In terms of logistics, the closest major community is Durango, Colorado, an hour’s drive east from the park. Be prepared for traffic and crowds on the day of the eclipse so rise and shine early to make your way into the park for a spot where you can view the Ring of Fire.
National Monuments in the Path
In addition to the official “national parks” in the path of the 2023 solar eclipse, there are a number of national monuments that are also in the path of annularity. While these might not have that coveted national park status, they are equally cool landscapes and natural wonders among which to view the incredible celestial dance of an eclipse.
- Lava Beds National Monument – Located in northeast California, this extremely remote park is a great place for those interested in exploring the concept of life underground on other planets like Mars – after watching the eclipse, of course.
- Natural Bridges National Monument – Another incredible wonder in Utah, Natural Bridges is a good option for those who wish Arches National Park was in the path of the eclipse. There is relatively less tourism infrastructure in the area though, so plan ahead!
- Canyon de Chelly National Monument – While the Grand Canyon isn’t in the path of annularity for this eclipse, there is a great back-up if you want to see a ring of fire over a canyon: Arizona’s Canyon de Chelly is quite close to the Navajo Nation, too.
- Aztec Ruins National Monument – Eclipse over historic ruins – but not Mesa Verde? You’ve got options. Arizona’s Aztec Ruins is your first one…
- Chaco Culture National Monument – New Mexico’s Chaco Culture is another…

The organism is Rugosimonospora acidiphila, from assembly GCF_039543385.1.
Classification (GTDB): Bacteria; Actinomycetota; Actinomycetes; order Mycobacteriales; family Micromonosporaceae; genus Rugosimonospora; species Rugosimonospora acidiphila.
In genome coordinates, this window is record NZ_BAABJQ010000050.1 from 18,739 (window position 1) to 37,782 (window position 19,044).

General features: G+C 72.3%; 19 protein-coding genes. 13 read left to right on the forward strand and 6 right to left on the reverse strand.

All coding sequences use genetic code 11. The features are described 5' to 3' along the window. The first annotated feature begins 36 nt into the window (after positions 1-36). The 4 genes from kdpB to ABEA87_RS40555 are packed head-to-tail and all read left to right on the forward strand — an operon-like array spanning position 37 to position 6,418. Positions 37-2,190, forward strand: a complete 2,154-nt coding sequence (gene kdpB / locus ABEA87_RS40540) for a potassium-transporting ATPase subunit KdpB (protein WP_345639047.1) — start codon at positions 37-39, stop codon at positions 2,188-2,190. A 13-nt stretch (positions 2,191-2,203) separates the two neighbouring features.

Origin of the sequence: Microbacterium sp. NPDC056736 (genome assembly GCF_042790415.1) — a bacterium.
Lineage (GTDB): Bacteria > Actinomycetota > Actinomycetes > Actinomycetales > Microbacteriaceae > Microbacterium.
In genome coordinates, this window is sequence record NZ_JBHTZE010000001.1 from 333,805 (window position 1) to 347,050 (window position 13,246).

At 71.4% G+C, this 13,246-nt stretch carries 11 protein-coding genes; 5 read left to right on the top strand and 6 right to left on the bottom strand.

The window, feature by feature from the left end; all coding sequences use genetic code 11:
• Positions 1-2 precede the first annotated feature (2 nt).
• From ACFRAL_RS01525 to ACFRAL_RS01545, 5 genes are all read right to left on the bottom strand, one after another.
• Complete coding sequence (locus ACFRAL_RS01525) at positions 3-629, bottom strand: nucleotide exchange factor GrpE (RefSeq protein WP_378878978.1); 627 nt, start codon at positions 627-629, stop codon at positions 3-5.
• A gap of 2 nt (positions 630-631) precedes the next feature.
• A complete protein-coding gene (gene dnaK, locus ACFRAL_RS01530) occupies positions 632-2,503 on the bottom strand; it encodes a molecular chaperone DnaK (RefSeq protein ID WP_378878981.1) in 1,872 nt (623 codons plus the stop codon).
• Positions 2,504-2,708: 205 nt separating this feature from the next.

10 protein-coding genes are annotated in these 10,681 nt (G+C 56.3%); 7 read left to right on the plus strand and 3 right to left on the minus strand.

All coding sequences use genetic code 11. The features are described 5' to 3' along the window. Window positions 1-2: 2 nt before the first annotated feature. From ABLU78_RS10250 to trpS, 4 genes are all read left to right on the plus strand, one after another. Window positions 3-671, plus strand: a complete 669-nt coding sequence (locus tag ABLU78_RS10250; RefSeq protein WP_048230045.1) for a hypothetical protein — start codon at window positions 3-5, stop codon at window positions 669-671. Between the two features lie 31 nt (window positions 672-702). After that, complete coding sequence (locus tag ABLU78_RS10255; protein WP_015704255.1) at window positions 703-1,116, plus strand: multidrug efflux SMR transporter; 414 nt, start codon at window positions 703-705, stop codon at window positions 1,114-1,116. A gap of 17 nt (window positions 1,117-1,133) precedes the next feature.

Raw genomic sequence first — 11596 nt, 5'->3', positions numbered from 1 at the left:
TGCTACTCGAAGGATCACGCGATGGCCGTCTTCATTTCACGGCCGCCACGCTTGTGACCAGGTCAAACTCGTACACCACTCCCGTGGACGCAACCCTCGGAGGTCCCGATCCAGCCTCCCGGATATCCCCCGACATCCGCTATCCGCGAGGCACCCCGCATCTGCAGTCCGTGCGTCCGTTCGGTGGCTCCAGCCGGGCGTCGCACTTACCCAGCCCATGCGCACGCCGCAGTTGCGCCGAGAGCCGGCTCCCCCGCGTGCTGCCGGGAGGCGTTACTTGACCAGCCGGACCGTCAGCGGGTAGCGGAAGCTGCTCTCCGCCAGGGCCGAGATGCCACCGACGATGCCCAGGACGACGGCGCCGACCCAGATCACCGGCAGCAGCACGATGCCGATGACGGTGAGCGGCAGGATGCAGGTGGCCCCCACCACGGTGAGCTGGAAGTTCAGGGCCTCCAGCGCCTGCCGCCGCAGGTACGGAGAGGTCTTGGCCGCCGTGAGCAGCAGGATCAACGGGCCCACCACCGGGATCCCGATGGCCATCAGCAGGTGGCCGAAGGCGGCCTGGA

- Bandelier National Monument – And Bandelier is your third. This is my personal top choice as I visited in late 2022 and loved this area. It’s also right near Los Alamos National Lab, which is great for science-loving folks who want to learn more about that chapter of American history.
- El Malpais National Monument – Also located in New Mexico, El Malpais is the southern equivalent of the Badlands (a park which is not) in the path of this eclipse. It’s a good option for astrophotographers hoping to avoid the crowds of more popular parks.
- Salinas Pueblo Missions National Monument – Okay, one more park focused on ruins in the path; Salinas Pueblo Missions, this time Spanish Missions and the legacy of missionary work in the area.
As you can see, there are lots of options! It’s all about finding a national park (or national monument) that offers activities you want to enjoy after the eclipse, and planning your trip ASAP.
Have any questions about the national parks in the path of the 2023 solar eclipse? Let me know in the comments below!